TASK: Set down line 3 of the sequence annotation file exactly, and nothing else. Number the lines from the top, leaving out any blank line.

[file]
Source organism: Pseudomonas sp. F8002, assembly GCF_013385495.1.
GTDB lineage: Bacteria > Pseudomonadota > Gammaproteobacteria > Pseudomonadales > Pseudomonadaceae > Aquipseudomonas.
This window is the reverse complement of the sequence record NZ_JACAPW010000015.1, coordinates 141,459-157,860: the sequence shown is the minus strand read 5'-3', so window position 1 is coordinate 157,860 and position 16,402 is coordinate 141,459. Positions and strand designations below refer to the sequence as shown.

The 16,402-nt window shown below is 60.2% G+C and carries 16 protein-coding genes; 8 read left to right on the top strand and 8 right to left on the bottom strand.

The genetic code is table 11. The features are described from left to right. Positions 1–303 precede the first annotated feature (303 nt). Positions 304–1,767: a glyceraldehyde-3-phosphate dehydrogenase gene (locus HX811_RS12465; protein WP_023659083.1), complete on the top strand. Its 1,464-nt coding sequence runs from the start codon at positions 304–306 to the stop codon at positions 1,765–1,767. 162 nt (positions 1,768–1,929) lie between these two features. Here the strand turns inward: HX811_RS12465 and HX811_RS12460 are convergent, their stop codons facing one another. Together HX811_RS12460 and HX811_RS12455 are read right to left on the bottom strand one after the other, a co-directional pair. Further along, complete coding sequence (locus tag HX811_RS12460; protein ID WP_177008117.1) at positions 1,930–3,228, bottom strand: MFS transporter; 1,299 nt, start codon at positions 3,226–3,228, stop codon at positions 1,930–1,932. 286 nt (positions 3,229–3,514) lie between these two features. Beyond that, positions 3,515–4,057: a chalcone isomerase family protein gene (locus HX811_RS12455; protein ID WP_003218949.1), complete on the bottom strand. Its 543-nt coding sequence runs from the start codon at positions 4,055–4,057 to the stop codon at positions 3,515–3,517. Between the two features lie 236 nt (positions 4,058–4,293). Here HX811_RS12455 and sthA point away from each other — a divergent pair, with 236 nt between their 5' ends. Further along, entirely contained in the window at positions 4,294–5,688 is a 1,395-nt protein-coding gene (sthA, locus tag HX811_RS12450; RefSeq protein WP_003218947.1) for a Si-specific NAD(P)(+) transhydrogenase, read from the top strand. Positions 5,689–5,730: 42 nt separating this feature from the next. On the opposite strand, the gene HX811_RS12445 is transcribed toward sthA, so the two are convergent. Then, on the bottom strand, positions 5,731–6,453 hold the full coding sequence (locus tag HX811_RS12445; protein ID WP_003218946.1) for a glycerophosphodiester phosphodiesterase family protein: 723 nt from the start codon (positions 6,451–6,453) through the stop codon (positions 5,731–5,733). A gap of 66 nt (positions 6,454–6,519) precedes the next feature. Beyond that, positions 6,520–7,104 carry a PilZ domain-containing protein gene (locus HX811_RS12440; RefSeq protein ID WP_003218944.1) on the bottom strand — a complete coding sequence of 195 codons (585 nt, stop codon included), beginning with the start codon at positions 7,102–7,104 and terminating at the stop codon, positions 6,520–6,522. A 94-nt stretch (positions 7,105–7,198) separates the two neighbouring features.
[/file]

This window is the reverse complement of the sequence record NZ_JACAPW010000015.1, coordinates 141,459-157,860: the sequence shown is the minus strand read 5'-3', so window position 1 is coordinate 157,860 and position 16,402 is coordinate 141,459. Positions and strand designations below refer to the sequence as shown.